Oil paint is a type of slow-drying paint that consists of particles of pigment suspended in a drying oil, commonly linseed oil. The viscosity of the paint may be modified by the addition of a solvent such as turpentine or white spirit, and varnish may be added to increase the glossiness of the dried oil paint film. Oil paints have been used in Europe since the 12th century for simple decoration, but were not widely adopted as an artistic medium until the early 15th century.
The paint tube was invented in 1841 by portrait painter John Goffe Rand, superseding pig bladders and glass syringes as the primary tool of paint transport. Artists, or their assistants, previously ground each pigment by hand, carefully mixing the binding oil in the proper proportions. Paints could now be produced in bulk and sold in tin tubes with a cap. The cap could be screwed back on and the paints preserved for future use, providing flexibility and efficiency to painting outdoors. The manufactured paints had a balanced consistency that the artist could thin with oil, turpentine, or other mediums.
Paint in tubes also changed the way some artists approached painting. The artist Pierre-Auguste Renoir said, “Without tubes of paint, there would have been no Impressionism.” For the Impressionists, tubed paints offered an easily accessible variety of colors for their plein air palettes, motivating them to make spontaneous colour choices. With greater quantities of preserved paint, they were able to apply paint more thickly.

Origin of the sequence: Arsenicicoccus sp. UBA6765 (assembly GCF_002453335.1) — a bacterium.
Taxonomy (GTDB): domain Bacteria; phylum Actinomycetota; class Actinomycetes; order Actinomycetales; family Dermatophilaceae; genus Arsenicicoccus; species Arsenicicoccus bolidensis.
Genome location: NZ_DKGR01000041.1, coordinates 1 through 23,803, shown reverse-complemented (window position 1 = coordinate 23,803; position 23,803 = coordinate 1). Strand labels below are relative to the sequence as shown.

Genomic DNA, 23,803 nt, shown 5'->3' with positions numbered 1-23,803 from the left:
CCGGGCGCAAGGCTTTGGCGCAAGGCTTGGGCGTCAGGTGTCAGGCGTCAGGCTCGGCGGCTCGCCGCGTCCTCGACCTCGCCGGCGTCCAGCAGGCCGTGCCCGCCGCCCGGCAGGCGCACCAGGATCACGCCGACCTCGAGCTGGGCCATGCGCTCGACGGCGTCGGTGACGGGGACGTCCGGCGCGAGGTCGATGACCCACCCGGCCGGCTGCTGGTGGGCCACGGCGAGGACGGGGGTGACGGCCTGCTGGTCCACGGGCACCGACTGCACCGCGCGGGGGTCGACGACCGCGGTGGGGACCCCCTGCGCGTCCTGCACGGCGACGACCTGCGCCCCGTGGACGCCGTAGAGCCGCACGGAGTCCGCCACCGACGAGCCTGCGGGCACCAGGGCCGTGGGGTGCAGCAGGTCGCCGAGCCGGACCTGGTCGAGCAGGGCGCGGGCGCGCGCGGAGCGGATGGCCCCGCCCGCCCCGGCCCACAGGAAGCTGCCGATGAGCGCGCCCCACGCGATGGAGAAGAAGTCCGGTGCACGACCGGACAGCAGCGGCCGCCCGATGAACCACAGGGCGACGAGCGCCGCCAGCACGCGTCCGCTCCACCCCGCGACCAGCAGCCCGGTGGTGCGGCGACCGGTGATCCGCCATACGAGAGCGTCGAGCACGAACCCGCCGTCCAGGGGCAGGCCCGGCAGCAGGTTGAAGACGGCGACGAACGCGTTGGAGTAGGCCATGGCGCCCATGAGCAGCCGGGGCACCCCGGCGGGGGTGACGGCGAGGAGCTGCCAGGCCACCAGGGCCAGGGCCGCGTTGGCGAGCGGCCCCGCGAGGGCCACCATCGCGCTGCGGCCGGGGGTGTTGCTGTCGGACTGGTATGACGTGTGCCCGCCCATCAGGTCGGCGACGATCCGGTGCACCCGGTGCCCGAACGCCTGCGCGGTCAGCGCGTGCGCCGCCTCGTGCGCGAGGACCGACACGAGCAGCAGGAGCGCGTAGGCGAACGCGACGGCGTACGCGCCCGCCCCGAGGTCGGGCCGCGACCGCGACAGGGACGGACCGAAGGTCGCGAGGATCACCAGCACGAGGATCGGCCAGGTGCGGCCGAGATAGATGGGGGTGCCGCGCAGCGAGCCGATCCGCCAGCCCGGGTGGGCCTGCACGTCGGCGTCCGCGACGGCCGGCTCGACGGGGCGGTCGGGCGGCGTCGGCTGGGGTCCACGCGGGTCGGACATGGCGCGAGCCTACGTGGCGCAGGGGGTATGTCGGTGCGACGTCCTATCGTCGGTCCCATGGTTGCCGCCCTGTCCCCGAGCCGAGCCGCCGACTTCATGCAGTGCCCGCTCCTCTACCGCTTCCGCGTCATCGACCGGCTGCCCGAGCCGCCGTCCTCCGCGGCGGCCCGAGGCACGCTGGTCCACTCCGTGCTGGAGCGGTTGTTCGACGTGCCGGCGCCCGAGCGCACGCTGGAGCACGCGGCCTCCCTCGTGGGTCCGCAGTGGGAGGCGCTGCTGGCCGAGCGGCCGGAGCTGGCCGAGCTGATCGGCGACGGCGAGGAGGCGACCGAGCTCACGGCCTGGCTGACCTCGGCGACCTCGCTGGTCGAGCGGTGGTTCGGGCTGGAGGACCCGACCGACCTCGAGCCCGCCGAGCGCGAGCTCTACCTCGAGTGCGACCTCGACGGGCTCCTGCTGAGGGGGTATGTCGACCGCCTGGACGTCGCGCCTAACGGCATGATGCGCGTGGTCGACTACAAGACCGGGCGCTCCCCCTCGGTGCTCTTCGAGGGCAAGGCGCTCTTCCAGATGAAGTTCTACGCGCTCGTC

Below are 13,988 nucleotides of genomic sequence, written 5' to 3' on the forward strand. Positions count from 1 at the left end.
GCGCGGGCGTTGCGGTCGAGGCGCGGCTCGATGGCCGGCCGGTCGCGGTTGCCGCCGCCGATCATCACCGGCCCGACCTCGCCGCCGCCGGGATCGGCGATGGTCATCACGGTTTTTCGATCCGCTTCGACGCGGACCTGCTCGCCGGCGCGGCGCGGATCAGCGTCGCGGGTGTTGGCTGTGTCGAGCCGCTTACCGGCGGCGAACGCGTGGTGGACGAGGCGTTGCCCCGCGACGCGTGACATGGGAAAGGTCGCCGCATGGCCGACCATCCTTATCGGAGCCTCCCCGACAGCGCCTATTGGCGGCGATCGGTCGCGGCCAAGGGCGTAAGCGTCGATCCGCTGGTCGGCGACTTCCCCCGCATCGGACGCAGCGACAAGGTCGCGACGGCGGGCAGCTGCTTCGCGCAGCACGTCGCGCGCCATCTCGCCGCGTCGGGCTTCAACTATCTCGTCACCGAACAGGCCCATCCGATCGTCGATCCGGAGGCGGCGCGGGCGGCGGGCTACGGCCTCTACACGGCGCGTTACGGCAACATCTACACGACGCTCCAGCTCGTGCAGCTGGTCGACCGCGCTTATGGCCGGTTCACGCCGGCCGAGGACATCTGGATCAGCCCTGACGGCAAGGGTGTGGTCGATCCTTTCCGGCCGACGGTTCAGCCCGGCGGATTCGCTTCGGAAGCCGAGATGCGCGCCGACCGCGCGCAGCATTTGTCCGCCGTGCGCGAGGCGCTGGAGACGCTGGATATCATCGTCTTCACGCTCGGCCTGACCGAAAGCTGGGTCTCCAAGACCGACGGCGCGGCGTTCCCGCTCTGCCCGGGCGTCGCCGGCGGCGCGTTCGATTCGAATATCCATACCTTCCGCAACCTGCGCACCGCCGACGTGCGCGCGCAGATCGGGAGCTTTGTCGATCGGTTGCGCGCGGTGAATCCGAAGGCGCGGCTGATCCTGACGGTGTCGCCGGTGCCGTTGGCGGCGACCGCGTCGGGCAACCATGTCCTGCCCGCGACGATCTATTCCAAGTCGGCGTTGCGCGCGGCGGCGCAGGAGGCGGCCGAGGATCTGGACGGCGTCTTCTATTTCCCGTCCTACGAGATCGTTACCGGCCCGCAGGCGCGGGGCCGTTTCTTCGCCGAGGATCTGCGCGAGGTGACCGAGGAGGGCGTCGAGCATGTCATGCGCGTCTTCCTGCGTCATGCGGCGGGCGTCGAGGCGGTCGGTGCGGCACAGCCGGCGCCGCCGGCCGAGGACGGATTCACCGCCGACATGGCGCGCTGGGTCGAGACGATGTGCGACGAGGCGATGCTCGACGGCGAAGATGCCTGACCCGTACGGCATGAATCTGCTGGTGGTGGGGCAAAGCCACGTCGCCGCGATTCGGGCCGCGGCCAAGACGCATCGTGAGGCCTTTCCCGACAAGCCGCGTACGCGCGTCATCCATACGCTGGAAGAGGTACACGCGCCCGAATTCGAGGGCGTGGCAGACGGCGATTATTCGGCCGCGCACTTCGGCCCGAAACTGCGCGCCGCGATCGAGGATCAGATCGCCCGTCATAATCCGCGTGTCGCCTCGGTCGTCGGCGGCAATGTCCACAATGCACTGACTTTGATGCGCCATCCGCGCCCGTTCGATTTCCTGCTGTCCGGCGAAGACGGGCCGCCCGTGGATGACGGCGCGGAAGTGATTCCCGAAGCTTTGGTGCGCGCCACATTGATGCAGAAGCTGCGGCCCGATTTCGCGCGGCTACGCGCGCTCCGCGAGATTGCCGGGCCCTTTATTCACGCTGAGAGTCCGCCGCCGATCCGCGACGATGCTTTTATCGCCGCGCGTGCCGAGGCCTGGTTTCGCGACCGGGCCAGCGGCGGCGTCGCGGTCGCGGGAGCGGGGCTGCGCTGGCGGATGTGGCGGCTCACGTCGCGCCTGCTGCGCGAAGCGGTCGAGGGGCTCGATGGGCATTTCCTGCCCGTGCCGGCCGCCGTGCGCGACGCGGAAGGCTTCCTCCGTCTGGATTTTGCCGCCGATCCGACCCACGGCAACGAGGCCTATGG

The colour of oil paint derives from small particles of coloured pigments mixed with the carrier. Some of the earliest known pigments are charcoal (black), iron oxide (rust red), and gypsum (white).
Common pigment types include mineral salts such as white oxides: zinc, titanium, and the red to yellow cadmium pigments. Another class consists of earth types, e.g. sienna or umber. Still another group of pigments comes from living organisms, such as madder root.
Many of the historical pigments were dangerous, and many pigments still in popular use today are highly toxic. Some of the most poisonous pigments, such as Paris green (copper(II) acetoarsenite) and orpiment (arsenic sulfide), have fallen from use.
Many pigments still in use are toxic to some degree. Commonly used reds and yellows are produced using cadmium, and vermilion red uses natural or synthetic mercuric sulfide or cinnabar. Flake white and Cremnitz white are made with basic lead carbonate. Some intense blue colours, including cobalt blue and cerulean blue, are made with cobalt compounds. Some varieties of cobalt violet are made with cobalt arsenate. (info from wiki)
Don’t lick the brush Ted 🙂